Community is a crucial topic in developer marketing.

In this article, community experts talk about how you can link your community strategy to your goals and drive growth:

  • Nisha Baxi (Head of Community and Digital Customer Success at Gong)
  • Jeff Blankenburg (previous Chief Technical Evangelist at Amazon)
  • Hall Hoyt (previous Head of Developer Community at Niantic, now Founder of Community Hall)
  • JD Prater (Head Of Marketing at Graft)

Check out what they have to say. 👇

Building a developer community: How to get started

JD Prater

I'm curious to know, how do you even get started building a community? And how many communities can we all be a part of?

Jeff Blankenburg

I've actually had the good fortune of being around the Amazon Alexa since the beginning of the development platform. And one of the things that's been very obvious to me with all the places that I've worked at, is that there's always a small group of really passionate users that want to use your tools to solve a lot of their problems. It becomes their hammer to all of their nails.

If you can identify who those users are and help them foster, grow, and share their knowledge and experience with the rest of the world, you'll very quickly find that community starts to spring up around them, and of course, your tools as well.

So, I think that's always got to be the first step - who are my core users and how can I help them succeed?

Hall Hoyt

I agree with Jeff. You need to find that user-centric model when you're building out a community, and it's all about the relationship building as well. You need to understand their pain points and why they're using your tool because that's going to allow you to create the resources that the rest of the broader community’s going to need.

And also with those early adopters, you're going to use whatever they build or create to inspire the rest of the community and the rest of the ecosystem. So they're very important to start with and keep close to you throughout the entire process.

Even as you grow to thousands and hundreds of thousands, make sure you have those folks who are going to be your rock stars and inspire and innovate with your product. It just leads you to a better place for your community as a whole.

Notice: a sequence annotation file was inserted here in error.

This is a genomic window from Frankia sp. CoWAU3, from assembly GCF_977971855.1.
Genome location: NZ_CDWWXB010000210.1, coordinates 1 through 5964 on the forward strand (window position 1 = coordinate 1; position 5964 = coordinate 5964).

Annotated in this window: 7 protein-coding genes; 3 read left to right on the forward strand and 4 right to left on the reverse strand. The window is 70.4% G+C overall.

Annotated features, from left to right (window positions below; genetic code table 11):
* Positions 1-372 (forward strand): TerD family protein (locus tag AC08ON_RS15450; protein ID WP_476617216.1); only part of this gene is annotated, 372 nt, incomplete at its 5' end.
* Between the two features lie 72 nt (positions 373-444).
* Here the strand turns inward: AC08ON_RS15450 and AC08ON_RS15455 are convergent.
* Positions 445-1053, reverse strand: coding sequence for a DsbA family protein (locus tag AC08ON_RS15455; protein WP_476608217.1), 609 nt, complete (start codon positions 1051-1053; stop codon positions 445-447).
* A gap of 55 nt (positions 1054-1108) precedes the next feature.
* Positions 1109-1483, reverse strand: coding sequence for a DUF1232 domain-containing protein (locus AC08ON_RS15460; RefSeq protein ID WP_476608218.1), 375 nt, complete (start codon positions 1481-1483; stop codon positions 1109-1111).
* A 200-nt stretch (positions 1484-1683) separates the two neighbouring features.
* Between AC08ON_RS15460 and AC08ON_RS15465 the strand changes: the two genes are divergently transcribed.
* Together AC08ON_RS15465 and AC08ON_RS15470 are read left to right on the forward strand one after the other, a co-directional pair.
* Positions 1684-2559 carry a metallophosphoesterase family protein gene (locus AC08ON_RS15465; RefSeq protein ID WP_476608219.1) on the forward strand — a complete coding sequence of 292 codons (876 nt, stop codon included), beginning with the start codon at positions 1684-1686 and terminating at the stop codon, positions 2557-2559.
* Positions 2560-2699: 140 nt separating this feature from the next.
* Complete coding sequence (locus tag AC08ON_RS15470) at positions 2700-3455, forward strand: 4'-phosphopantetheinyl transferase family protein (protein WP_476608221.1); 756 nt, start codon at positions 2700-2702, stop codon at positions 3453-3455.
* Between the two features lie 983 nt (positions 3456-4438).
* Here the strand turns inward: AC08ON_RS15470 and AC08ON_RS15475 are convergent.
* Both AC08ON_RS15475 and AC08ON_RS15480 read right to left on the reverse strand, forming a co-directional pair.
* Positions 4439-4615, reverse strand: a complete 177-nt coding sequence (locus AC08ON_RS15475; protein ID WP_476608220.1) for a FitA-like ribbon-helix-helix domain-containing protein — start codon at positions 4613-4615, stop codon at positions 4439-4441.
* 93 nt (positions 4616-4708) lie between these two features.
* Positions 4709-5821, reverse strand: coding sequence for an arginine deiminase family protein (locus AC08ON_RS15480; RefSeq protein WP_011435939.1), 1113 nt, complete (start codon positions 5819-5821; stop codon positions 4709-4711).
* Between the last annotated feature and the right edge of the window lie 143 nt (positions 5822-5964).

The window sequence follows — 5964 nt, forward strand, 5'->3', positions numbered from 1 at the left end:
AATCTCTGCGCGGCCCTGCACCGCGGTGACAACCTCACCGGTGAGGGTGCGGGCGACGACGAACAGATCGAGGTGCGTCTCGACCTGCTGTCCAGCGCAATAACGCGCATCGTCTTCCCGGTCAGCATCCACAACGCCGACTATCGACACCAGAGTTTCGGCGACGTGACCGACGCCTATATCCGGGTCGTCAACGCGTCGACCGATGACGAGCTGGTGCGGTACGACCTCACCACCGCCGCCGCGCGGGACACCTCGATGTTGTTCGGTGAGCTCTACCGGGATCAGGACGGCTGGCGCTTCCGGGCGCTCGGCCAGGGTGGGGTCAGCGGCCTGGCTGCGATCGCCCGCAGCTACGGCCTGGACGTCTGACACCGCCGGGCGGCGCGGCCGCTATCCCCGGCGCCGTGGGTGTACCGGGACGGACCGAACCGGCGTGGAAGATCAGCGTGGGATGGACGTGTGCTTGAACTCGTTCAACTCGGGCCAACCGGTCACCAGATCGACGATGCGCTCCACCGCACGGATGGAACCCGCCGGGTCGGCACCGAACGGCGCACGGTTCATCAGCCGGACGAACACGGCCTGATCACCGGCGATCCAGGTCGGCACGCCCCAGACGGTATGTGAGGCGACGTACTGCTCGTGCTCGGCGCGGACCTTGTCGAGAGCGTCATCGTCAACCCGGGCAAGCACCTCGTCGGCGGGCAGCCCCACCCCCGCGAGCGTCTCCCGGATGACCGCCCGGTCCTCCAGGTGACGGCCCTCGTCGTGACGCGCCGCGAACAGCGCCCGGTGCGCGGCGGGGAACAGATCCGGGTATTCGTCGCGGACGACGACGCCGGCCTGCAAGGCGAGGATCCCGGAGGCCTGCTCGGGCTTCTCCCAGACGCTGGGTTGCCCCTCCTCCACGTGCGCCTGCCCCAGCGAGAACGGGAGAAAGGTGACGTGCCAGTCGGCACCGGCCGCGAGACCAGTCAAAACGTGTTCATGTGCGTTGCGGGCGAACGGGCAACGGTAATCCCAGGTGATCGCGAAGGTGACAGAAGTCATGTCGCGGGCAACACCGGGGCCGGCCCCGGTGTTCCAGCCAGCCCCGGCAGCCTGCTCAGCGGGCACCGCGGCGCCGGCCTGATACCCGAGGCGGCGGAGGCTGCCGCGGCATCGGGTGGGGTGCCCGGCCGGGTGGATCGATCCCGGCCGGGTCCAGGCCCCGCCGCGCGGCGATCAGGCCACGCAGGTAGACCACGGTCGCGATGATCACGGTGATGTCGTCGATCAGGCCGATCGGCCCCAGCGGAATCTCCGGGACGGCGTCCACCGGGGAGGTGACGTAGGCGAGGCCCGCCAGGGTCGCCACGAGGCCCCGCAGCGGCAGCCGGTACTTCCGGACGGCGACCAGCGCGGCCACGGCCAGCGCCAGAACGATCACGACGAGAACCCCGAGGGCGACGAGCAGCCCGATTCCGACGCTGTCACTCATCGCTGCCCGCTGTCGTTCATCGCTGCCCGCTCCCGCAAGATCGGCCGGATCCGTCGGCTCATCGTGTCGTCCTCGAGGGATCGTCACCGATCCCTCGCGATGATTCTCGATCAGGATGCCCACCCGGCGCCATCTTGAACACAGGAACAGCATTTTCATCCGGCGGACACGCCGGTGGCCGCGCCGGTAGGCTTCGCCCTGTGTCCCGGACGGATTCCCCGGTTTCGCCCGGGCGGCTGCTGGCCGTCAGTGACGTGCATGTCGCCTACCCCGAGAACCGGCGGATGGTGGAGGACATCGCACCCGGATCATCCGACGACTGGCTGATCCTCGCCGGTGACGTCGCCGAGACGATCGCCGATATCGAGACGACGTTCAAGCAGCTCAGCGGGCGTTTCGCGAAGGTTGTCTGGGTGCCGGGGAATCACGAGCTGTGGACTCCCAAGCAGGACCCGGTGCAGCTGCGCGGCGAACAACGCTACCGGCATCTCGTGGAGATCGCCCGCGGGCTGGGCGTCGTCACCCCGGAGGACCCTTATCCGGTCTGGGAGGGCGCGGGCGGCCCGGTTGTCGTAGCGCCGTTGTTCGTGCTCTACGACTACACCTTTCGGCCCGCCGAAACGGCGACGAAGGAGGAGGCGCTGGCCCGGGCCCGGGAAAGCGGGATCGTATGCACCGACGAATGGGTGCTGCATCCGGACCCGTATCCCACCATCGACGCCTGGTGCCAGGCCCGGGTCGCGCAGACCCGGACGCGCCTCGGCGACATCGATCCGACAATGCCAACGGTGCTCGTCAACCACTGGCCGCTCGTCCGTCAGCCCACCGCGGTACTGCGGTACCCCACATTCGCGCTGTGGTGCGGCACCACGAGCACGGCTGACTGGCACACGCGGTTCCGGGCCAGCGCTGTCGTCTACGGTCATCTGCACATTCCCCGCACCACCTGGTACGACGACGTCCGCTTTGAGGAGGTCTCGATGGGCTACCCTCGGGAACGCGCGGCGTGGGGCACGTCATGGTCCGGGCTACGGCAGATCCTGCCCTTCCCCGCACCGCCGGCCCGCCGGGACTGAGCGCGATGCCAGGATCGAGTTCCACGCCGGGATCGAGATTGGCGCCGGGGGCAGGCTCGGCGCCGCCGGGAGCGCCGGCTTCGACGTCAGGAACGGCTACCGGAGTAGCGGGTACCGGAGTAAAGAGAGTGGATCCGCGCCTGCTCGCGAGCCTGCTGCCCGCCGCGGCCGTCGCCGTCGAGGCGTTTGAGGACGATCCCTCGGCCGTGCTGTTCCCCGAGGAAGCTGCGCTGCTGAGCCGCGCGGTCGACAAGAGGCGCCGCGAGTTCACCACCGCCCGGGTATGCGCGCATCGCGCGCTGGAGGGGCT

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Nisha Baxi

That's exactly right. Thinking about those folks and then even just interviewing them.

Definitely start small. You've got your core group, but sometimes your core group is 2,000 people. Try and get this down to 50 people and then interview them.

You’d never create a product without product market fit, so you’d never have a community without community market fit. So what that would mean is having conversations with them, like, “Hey, we're going to build this thing, what do you want to get out of it? What’s important to you? How can I make your life easier?”

And then based on what they say, build a community that can match that.

There's a whole list of things that your company wants, and there's an entire list of things that your community platform could do or ideas that you have. But really, you should always be optimizing for what your community members and those key contributors actually want.

Just focus up on that and run some early experiments on that. That way, you can say, “Alright, now we've got our core 20 or 30 people,” and then that’ll just grow over time and it'll be as huge as Jeff Blankenburg’s community.

Jeff Blankenburg

As we think about all of those core people, the 20, 30, 50, 100, or however big it gets, you'll consistently find that one of the best things you can do is get them in touch with each other. Start a Slack community or start a place where they can communicate and share their ideas and passions together. And of course, you’ll be able to participate as well.

You'll find that a lot of the best feedback doesn't come from a one-on-one session or from an interview, but often it's just an inner discussion that we're having with other developers.

“Hey, how did you solve this problem?”

“Oh, I've got this workaround because x, y, and z doesn't work.”

And that's your cue to say, “Well, we should make x, y, and z work.” Those are the things that they're asking for without directly doing it.

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